2 4m more people now renting vs a decade ago

2.4m more people now renting vs a decade ago

The proportion of the population relying on the rental market in England has grown by as much as 5% in the last decade, according to the latest research by (BtR) specialists,Ascend Properties.

Ascend Properties analysed government data on dwellings stock across England looking at what percentage of the population are residing within the rental sector compared to the housing market, and how this has changed in the last 10 years. 

Current market make up 

As a nation, we’re obsessed with bricks and mortar and so it’s no surprise that homeowners account for by far the largest proportion of the market. The latest data shows that owner occupied properties make up 63.9% of the current market, with private rentals accounting for 19.4% and properties rented through housing associations or local authorities accounting for 16.7% of the market. 

However, this reliance on rental homes is higher in London where 21.9% of the population live in rented accommodation. Yorkshire and the Humber (19.7%) and the East Midlands (18.8%) also home to some of the largest rental markets in England. 

10 year change

Although we remain a nation of homeowners there are signs that this obsession is starting to wane. Ascend’s research shows that across England, the number of people residing within the rental sector has increased by 3%, from 16.4% a decade ago, to 19.4% today. 

While that might not sound like a lot, an increase of 1.022m dwellings with an average of 2.3 people to a dwelling means there are now an estimated 2,360,495 more people living in the rental sector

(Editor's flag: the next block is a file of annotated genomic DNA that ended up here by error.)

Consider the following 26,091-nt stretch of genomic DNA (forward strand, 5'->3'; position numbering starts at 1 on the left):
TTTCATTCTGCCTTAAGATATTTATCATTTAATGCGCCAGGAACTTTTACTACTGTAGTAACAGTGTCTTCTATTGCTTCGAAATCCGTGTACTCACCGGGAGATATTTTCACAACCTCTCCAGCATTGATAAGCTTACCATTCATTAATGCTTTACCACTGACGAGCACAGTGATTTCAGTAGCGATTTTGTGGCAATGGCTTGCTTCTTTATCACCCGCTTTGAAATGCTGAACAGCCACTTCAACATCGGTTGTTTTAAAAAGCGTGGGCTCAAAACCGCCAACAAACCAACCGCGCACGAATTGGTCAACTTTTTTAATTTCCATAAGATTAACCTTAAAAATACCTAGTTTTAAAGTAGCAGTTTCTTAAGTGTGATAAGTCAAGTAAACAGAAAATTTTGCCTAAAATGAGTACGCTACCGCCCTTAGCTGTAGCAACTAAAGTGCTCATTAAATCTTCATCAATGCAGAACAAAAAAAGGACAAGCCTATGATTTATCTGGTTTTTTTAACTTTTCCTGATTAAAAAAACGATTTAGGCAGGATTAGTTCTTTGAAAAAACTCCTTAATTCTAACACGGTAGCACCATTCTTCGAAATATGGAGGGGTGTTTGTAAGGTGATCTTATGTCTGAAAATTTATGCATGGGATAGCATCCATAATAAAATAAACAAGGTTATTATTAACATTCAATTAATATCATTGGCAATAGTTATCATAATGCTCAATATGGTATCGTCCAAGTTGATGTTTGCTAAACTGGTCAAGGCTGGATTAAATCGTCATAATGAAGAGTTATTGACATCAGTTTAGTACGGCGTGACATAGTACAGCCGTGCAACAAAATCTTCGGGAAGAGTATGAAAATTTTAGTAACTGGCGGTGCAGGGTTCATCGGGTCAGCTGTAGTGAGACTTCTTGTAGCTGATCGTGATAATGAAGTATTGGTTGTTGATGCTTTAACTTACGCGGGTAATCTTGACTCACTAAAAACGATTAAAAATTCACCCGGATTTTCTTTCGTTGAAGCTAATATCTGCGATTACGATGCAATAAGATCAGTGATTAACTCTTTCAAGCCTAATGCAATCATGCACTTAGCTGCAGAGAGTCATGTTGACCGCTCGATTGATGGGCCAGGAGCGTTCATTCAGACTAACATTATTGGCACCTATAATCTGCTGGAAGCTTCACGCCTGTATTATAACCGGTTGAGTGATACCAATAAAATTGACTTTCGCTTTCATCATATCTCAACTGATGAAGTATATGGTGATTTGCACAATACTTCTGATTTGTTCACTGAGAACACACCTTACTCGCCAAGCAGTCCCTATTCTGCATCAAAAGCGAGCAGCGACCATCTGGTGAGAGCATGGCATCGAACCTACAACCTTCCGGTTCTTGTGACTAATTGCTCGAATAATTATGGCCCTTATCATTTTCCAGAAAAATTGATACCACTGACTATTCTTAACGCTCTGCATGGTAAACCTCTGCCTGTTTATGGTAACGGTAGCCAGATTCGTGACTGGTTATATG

The North West (+3.8%), Yorkshire and the Humber (+3.6%) and West Midlands (+3%) have also seen some of the largest rental market increases in the last decade.

The South East has seen the smallest increase in the proportion of people renting, but even still, the region has seen an increase of 0.7%, while the level of homeowners has dropped -0.6%. 

Managing Director of Ascend Properties, Ged McPartlin, commented: 

There’s no doubt that we are seeing a shift towards a preference to rent, if not indefinitely, then certainly until a later stage of life. This is being driven by issues surrounding housing affordability, with property values continuing to climb at a far higher rate than available earnings, which is causing aspirational homeowners to save for longer in order to get a foot on the ladder.

However, we’re also seeing a societal change in terms of our attitudes towards renting and the freedom and flexibility it provides. You need only look at the phenomenal growth of the build to rent sector in recent years which has been driven by the sheer demand for rental properties designed specifically for purpose. Repurposed housing stock is largely inadequate for the modern resident and doesn’t fully meet their needs with regard to space, living standards or the additional aspects that a build to rent property can provide, such as social areas and onsite amenities and community spirit.

As the build to rent sector continues to grow in size, it will become increasingly more likely that residents will opt to remain in the rental sector and we expect to see this increasing rental market share seen over the last decade continue to gather serious pace in the future.

Data sourced from Gov.uk - Live tables on dwellings stock

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